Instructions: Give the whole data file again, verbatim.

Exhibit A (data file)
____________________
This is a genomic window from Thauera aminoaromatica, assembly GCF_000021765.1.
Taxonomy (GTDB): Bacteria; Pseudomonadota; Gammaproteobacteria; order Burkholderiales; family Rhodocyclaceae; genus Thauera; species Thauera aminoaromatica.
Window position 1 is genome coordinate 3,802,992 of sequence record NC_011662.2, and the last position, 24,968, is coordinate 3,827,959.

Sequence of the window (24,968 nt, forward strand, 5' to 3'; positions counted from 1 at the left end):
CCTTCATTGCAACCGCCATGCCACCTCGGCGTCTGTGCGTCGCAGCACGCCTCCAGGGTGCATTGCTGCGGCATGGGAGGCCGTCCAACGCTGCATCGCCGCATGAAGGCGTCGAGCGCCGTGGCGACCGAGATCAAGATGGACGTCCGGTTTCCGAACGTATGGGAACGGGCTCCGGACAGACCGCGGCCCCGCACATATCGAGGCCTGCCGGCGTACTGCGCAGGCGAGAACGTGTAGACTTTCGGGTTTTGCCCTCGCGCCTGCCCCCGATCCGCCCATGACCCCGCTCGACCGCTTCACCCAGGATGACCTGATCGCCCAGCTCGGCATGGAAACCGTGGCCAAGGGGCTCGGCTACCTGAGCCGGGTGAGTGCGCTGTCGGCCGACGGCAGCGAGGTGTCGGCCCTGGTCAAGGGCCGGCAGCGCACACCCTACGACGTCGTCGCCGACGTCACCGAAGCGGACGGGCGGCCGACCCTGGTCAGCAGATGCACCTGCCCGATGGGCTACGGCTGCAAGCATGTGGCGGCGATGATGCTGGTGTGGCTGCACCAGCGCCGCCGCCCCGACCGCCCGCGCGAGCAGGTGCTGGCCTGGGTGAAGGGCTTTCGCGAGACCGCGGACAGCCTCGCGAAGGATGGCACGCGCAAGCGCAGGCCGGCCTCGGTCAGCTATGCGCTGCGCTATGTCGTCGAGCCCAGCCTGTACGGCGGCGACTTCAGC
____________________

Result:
This is a genomic window from Thauera aminoaromatica, assembly GCF_000021765.1.
Taxonomy (GTDB): Bacteria; Pseudomonadota; Gammaproteobacteria; order Burkholderiales; family Rhodocyclaceae; genus Thauera; species Thauera aminoaromatica.
Window position 1 is genome coordinate 3,802,992 of sequence record NC_011662.2, and the last position, 24,968, is coordinate 3,827,959.

Sequence of the window (24,968 nt, forward strand, 5' to 3'; positions counted from 1 at the left end):
CCTTCATTGCAACCGCCATGCCACCTCGGCGTCTGTGCGTCGCAGCACGCCTCCAGGGTGCATTGCTGCGGCATGGGAGGCCGTCCAACGCTGCATCGCCGCATGAAGGCGTCGAGCGCCGTGGCGACCGAGATCAAGATGGACGTCCGGTTTCCGAACGTATGGGAACGGGCTCCGGACAGACCGCGGCCCCGCACATATCGAGGCCTGCCGGCGTACTGCGCAGGCGAGAACGTGTAGACTTTCGGGTTTTGCCCTCGCGCCTGCCCCCGATCCGCCCATGACCCCGCTCGACCGCTTCACCCAGGATGACCTGATCGCCCAGCTCGGCATGGAAACCGTGGCCAAGGGGCTCGGCTACCTGAGCCGGGTGAGTGCGCTGTCGGCCGACGGCAGCGAGGTGTCGGCCCTGGTCAAGGGCCGGCAGCGCACACCCTACGACGTCGTCGCCGACGTCACCGAAGCGGACGGGCGGCCGACCCTGGTCAGCAGATGCACCTGCCCGATGGGCTACGGCTGCAAGCATGTGGCGGCGATGATGCTGGTGTGGCTGCACCAGCGCCGCCGCCCCGACCGCCCGCGCGAGCAGGTGCTGGCCTGGGTGAAGGGCTTTCGCGAGACCGCGGACAGCCTCGCGAAGGATGGCACGCGCAAGCGCAGGCCGGCCTCGGTCAGCTATGCGCTGCGCTATGTCGTCGAGCCCAGCCTGTACGGCGGCGACTTCAGC